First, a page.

Despite the easing of financial stresses in the euro area and some improvement in global financial markets, activity in the advanced foreign economies (AFEs) continued to lose steam in the second half of 2012 (figure 46). The euro area fell further into recession, as fiscal austerity, rising unemployment, and depressed confidence restrained spending, especially in the countries at the center of the crisis. Real GDP also contracted in Japan, reflecting plummeting exports. In the United Kingdom, real GDP growth resumed in the third quarter, partly thanks to a temporary boost to demand from the London Olympics, but contracted again in the fourth quarter. Canadian real GDP growth remained positive but also weakened, largely owing to lower external demand. Survey indicators suggest that conditions in the AFEs improved only marginally around the turn of the year. Amid this weakness in economic activity and limited pressures from commodity prices, inflation readings for most AFEs remained contained.
Several foreign central banks expanded their balance sheets further and took other actions to support their economies (figure 47). In addition to its introduction of the OMT, the ECB lowered its main policy rate. The Bank of England completed its latest round of asset purchases, bringing its holdings to £375 billion, and began the implementation of its Funding for Lending Scheme, designed to boost lending to households and firms. The Bank of Japan took a number of steps. It introduced a new Stimulating Bank Lending Facility in October and raised its inflation target from 1 percent to 2 percent in January. In addition, it increased the size of its Asset Purchase Program by ¥30 trillion, to ¥101 trillion, by the end of 2013 and announced that purchases would be open ended beginning in 2014.
. . . even as economic growth stabilized in emerging market economies
After slowing earlier in the year, in part because of headwinds associated with Europe's troubles, economic growth in EMEs stabilized in the third quarter and appeared to pick up in the fourth. This modest pickup in economic activity in the face of continued weakness in exports to advanced economies was supported by monetary and fiscal policy stimulus.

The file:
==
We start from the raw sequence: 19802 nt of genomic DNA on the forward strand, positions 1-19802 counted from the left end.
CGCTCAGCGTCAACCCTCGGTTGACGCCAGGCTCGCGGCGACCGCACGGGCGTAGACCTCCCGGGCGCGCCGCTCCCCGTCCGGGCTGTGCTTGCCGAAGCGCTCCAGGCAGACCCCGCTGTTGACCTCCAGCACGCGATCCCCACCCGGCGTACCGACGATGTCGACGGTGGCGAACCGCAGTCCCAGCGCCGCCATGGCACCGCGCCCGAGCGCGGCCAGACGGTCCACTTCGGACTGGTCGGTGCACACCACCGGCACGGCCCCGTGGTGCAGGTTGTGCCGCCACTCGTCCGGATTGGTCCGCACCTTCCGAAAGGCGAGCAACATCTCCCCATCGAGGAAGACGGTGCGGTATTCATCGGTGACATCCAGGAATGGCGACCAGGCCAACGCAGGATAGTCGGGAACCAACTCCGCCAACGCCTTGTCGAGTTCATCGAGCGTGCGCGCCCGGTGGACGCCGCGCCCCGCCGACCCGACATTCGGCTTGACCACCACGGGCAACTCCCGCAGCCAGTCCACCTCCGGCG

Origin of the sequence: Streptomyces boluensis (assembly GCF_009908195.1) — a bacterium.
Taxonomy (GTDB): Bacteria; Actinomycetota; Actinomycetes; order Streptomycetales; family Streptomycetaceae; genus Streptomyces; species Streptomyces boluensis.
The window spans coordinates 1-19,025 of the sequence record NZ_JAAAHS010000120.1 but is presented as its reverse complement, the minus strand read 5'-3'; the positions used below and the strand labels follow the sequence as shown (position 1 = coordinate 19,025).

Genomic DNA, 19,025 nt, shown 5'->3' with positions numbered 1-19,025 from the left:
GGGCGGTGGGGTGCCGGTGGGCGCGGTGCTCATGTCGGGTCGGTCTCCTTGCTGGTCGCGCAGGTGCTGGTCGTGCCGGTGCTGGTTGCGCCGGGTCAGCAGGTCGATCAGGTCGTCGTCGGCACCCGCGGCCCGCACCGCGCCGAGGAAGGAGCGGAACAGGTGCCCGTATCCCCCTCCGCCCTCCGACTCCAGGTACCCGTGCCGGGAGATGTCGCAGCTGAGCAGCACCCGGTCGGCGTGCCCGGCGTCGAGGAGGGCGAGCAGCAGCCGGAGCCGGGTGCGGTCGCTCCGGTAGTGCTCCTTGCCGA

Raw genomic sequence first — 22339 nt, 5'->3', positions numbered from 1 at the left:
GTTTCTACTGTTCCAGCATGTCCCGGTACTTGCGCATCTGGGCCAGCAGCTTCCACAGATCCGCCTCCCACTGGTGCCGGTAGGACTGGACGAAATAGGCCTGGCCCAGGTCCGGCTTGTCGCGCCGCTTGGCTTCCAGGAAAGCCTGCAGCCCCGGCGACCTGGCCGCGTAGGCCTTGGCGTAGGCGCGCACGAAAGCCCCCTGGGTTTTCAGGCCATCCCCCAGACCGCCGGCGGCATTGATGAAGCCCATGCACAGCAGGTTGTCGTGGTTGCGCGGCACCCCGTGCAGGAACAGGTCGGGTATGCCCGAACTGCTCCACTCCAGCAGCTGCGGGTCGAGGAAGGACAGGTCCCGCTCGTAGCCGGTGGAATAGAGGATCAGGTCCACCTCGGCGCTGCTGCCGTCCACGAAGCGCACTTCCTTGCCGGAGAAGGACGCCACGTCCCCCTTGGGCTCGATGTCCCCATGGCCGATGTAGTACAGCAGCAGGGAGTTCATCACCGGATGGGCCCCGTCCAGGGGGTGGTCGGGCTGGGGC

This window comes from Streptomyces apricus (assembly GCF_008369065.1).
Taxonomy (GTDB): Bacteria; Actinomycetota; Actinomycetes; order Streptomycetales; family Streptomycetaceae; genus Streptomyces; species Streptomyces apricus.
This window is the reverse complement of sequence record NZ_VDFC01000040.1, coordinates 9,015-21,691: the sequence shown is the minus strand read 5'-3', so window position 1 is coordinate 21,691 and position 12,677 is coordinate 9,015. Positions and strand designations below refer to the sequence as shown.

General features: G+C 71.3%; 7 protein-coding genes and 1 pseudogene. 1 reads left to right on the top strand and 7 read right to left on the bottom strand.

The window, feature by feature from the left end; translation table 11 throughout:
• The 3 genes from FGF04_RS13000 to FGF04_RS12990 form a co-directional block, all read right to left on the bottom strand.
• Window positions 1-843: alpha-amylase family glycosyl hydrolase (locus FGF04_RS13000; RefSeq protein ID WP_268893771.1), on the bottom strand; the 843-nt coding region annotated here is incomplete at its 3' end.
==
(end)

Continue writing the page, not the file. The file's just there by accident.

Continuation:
In China, following slower growth in the first half of 2012, stimulus measures helped boost the pace of real GDP growth in the second half of the year. Improved economic conditions in China also provided a lift to other emerging Asian economies. GDP accelerated in Hong Kong and Taiwan in the third quarter; in the fourth quarter, exports and purchasing managers indexes moved higher in most of the region, and GDP growth rebounded in a number of economies.
After stagnating for about a year, economic activity in Brazil picked up in the third quarter to a still-lackluster pace of 2-1/2 percent. Indicators for the fourth quarter suggest a further modest pickup, supported by accommodative policies. In contrast, GDP growth in Mexico continued to fall in the third quarter as the growth of U.S. manufacturing production slowed; however, Mexican growth picked up to 3 percent in the fourth quarter, boosted by services and the volatile agricultural sector.
Despite occasional spikes in food prices, inflation in most emerging Asian economies remained well contained as moderate output growth limited broader price pressures. India was a notable exception, with 12-month inflation around 10 percent in recent months. In some Latin American economies, increases in food prices had a greater effect on inflation than in Asia, leading to 12-month price increases of around 5-1/2 percent in Brazil and around 4-1/4 percent in Mexico over the second half of last year.
2. See, for example, Mary C. Daly, Bart Hobijn, Aysegül Sahin, and Robert G. Valletta (2012), "A Search and Matching Approach to Labor Markets: Did the Natural Rate of Unemployment Rise?" Journal of Economic Perspectives,vol. 26 (Summer), pp. 3-26; Michael W. L. Elsby, Bart Hobijn, Aysegül Sahin, and Robert G. Valletta (2011), "The Labor Market in the Great Recession--An Update to September 2011," Brookings Papers on Economic Activity, Fall, pp. 353-71; and Jesse Rothstein (2012), "The Labor Market Four Years into the Crisis: Assessing Structural Explanations," ILRReview, vol. 65 (July), pp. 467-500. Return to text
5. The Survey of Primary Dealers is available on the Federal Reserve Bank of New York's website at www.newyorkfed.org/markets/primarydealer_survey_questions.html. Return to text
6. Dollar roll transactions consist of a purchase or sale of agency MBS with the simultaneous agreement to sell or purchase substantially similar securities on a specified future date. The Committee directs the Desk to engage in these transactions as necessary to facilitate settlement of the Federal Reserve's agency MBS purchases. Return to text
7. In November 2012, the Financial Stability Oversight Council proposed recommendations for structural reforms of U.S. MMFs to reduce their vulnerability to runs and mitigate associated risks to the financial system. Return to text
8. The Senior Credit Officer Opinion Survey on Dealer Financing Terms is available on the Federal Reserve Board's website at www.federalreserve.gov/econresdata/releases/scoos.htm. Return to text